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The Lord's Prayer and the Evolution of English
Take what follows as a suggestion. Feel free to modify it in any way you think appropriate given the group with which you work. When you've finished, go to the main activity.
- Should you want to use oral versions of the Old or Middle English Lord's Prayer, either in place of or as supplements for the written versions above, they are available on the audio recording Documentary History of Broadcasting: 1920-1950: Radio Before Television from Smithsonian Folkways Recordings. Available on both CD and cassette (catalog #F-9171), this recording is a gem. It excerpts two programs from the Ways of Mankind, a series designed to explain key anthropological concepts to laymen. The shows on this recording deal with language (A Word in Your Ear) and art (I Know What I Like). Track 2 contains the Old and Middle English versions of The Lord's Prayer, as well as other tidbits relevant to this activity. If you want to present an audio recording of the King James version, find Kate Smith's rendition. It is great.
- The Lord's Prayer read (and written) in Old English is also available for online listening. To hear the entire prayer, visit http://www.pastperfect.org.uk/sites/yeavering/archive/prayerclip.html.
- In April 2001, Benson Bobrick published
Wide As the Waters : The Story of the English Bible and the Revolution It Inspired
Hardcover - 384 pages (April 2001)
Simon & Schuster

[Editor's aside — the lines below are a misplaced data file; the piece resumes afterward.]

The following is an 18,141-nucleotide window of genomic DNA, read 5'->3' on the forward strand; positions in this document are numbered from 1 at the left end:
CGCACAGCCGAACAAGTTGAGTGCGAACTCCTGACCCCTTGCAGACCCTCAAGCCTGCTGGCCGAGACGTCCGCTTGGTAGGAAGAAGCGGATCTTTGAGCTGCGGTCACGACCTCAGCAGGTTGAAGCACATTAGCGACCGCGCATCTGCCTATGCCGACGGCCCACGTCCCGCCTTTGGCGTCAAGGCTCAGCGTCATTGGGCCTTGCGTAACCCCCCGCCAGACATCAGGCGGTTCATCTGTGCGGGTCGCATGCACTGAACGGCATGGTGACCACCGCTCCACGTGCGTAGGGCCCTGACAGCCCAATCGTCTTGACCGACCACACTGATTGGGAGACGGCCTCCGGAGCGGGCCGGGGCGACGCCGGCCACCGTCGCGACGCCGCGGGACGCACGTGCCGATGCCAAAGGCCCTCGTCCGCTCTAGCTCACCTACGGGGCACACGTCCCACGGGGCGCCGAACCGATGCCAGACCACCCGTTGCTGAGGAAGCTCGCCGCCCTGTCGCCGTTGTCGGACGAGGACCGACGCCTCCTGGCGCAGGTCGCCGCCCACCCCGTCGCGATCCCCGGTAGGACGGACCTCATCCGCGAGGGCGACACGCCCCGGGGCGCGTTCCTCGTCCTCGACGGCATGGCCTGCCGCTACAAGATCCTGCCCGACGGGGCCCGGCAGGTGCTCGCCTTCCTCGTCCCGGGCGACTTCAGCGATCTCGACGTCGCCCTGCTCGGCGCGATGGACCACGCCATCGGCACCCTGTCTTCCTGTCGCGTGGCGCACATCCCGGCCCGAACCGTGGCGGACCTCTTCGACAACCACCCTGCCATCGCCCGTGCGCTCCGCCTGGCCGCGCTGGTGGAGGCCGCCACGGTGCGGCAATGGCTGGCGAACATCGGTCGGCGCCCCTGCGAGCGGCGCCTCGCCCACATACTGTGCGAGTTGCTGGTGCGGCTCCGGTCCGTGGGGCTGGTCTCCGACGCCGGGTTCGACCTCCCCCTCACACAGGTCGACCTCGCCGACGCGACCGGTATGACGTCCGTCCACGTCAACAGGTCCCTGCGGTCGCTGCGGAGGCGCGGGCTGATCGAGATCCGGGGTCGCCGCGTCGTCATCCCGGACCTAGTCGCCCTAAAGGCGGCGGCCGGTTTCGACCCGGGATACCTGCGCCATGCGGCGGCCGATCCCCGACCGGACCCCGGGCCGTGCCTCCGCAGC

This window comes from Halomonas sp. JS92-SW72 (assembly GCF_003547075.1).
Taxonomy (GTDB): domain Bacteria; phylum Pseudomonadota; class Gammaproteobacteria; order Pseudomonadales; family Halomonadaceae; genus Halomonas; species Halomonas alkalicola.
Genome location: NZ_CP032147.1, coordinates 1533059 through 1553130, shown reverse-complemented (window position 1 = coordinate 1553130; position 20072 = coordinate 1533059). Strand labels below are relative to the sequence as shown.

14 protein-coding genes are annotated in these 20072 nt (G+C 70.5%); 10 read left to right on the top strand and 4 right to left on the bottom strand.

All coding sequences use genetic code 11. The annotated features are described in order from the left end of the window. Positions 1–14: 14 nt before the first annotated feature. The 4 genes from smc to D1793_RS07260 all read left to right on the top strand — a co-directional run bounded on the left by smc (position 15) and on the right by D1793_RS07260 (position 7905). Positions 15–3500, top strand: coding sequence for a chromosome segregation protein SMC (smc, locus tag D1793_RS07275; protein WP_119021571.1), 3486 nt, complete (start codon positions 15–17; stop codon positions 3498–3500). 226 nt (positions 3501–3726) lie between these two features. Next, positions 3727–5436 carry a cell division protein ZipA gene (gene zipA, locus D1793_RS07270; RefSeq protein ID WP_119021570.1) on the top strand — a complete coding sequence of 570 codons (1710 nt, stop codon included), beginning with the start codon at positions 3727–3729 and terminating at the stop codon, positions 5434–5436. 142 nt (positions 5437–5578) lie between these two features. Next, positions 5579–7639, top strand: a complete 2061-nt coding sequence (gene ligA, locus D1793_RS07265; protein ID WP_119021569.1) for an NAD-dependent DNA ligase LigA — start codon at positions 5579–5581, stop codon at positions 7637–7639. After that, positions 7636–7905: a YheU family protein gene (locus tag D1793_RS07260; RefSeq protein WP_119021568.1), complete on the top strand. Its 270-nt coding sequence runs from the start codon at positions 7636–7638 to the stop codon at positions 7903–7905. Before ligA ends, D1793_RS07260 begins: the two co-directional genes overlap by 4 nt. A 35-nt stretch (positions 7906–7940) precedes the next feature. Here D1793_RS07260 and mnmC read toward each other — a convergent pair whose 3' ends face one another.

It is a fascinating tale. Students will find it hard to believe that one was subject to execution for translating the Bible. If you want to listen to an exceptional interview with Bobrick, you can hear Terry Gross discuss the book with him on a Fresh Air program originally broadcast on April 18, 2001. Pay especially close attention to Terry's question at 25 minutes into the interview, and Bobrick's answer. The battle over the Bible is clearly not over, and Terry's question shows why.
On July 25, 2001, Bobrick was interviewed by Ray Suarez on The NewsHour with Jim Lehrer. You can read a transcript of that interview. You may also watch it in streaming video via a link on the transcript page.
On July 26, 2001, Paul O. Williams wrote a crystal clear overview of Bobrick's book in The Christian Science Monitor.
Bobrick's book is written for adults. If you're looking for a young adult version of part of his story, Scott O'Dell's The Hawk That Dare Not Hunt By Day should fill the bill. It is an action-packed mystery novel built around the life of William Tyndale.
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original web posting: Monday, December 20, 1999
last modified: Friday, April 02, 2010